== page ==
Yuan forwards strengthened by the most in a year as export growth exceeded estimates and analysts forecast appreciation will accelerate in 2013, bolstering demand for assets denominated in the currency.
Overseas sales rose 14.1 percent from a year earlier in December, official data showed today, compared with a 2.9 percent increase in November and the median estimate of a 5 percent gain in a Bloomberg survey. The most-accurate forecasters for the yuan predict the currency will advance 2 percent in 2013, doubling last year’s advance as China seeks to encourage consumer spending.
“A recovery in exports is positive for China’s economy and hence the yuan,” said Kenix Lai, a currency analyst at Bank of East Asia Ltd. in Hong Kong. “A stronger currency will help China to tame inflationary pressure, which is building up. The sentiment on Chinese assets is more bullish now.”
Twelve-month non-deliverable forwards climbed 0.41 percent, the most since Jan. 18, 2012, to 6.2740 per dollar, as of 4:41 p.m. in Hong Kong, according to data compiled by Bloomberg. The contracts gained as much as 0.52 percent to 6.2665 earlier, the strongest level since Feb. 10, 2012. They are at a 0.8 percent discount to the onshore spot rate.
The yuan rose 0.03 percent to close at 6.2244 per dollar in Shanghai, according to the China Foreign Exchange Trade System. It touched 6.2216 yesterday, the highest level since the government unified the official and market exchange rates at the end of 1993. In Hong Kong’s offshore market, the currency gained 0.17 percent to 6.1918 per dollar. It reached 6.1895 today, the strongest since trading started in 2010.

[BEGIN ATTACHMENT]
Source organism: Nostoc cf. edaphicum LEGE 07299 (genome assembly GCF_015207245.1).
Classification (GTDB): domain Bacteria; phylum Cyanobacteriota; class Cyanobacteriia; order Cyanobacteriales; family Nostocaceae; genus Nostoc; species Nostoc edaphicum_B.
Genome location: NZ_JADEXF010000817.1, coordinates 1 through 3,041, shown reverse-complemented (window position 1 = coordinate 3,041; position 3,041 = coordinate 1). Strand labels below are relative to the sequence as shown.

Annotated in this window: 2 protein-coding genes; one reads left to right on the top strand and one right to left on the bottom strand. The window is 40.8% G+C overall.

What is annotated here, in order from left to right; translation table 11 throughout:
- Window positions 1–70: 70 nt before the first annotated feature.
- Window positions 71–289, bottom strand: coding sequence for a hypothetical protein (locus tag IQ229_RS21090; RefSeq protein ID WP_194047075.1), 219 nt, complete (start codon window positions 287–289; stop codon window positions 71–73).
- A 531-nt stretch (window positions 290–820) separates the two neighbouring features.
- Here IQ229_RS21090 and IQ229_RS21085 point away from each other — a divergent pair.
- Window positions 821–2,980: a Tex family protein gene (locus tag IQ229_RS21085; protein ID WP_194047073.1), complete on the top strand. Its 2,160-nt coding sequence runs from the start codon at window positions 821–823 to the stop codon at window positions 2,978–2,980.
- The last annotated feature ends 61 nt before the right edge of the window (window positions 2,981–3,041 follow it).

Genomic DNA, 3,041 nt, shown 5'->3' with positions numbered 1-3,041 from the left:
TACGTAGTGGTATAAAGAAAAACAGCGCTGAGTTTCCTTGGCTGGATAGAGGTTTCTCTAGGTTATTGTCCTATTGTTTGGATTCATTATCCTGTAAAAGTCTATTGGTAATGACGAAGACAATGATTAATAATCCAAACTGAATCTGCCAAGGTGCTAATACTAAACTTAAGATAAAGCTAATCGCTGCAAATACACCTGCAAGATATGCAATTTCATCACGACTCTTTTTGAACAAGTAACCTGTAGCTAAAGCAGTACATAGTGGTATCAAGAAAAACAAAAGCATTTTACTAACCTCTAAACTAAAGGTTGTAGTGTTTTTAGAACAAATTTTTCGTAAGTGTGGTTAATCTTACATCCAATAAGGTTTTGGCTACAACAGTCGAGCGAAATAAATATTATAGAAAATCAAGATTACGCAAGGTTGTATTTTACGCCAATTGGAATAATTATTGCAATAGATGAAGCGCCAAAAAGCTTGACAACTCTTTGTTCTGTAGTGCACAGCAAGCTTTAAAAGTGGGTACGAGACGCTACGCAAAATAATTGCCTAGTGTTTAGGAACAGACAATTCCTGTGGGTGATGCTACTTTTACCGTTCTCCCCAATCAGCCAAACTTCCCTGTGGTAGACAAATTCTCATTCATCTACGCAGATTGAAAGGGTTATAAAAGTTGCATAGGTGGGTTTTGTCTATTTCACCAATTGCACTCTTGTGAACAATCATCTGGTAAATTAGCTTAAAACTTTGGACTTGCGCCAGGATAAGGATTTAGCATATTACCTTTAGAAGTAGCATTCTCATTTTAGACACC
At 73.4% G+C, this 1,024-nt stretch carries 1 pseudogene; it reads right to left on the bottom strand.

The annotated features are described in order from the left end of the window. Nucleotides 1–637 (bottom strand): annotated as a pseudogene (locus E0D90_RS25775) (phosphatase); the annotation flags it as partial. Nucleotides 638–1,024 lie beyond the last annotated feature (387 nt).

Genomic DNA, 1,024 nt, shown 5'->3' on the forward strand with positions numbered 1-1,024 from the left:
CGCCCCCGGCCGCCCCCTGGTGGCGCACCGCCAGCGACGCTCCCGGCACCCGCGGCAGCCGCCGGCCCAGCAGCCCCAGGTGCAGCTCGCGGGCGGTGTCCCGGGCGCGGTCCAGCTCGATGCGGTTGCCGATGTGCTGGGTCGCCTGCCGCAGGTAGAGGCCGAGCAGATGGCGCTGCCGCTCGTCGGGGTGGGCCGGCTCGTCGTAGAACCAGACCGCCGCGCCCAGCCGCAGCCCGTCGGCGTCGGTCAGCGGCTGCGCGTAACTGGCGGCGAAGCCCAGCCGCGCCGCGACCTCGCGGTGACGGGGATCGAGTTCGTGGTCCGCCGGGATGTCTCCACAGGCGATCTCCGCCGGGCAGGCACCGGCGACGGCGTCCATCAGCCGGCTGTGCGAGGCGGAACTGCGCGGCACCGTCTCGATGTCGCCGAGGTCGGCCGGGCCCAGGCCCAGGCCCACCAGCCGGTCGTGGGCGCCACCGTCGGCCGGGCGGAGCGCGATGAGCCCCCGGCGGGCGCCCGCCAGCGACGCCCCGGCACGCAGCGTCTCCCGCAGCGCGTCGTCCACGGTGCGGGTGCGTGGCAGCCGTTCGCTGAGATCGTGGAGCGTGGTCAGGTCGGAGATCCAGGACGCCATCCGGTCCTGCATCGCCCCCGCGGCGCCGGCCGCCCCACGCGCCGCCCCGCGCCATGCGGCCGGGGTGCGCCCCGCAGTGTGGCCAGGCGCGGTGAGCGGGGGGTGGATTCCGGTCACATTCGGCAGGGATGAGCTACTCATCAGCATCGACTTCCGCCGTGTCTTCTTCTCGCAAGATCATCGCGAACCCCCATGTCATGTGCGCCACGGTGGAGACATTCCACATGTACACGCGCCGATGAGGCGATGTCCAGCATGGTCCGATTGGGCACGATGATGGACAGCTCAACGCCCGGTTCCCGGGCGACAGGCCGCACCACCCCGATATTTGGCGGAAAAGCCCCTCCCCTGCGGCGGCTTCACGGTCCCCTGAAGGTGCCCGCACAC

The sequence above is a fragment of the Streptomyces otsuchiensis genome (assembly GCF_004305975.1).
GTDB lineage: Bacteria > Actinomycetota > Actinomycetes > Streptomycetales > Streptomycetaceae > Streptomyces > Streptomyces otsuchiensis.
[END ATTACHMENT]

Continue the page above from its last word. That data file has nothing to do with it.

The People’s Bank of China raised the reference rate by 0.03 percent to 6.2793 per dollar, the strongest since May 2012. The currency is allowed to trade as much as 1 percent on either side of the daily fixing.
Inflation quickened to 2.3 percent last month from 2 percent in November, according to the median estimate of 43 economists before data due tomorrow.
One-month implied volatility in the yuan, a measure of expected moves in exchange rates used to price options, increased 15 basis points, or 0.15 percentage point, to 1.65 percent, according to data compiled by Bloomberg. That’s the biggest jump since Dec. 13.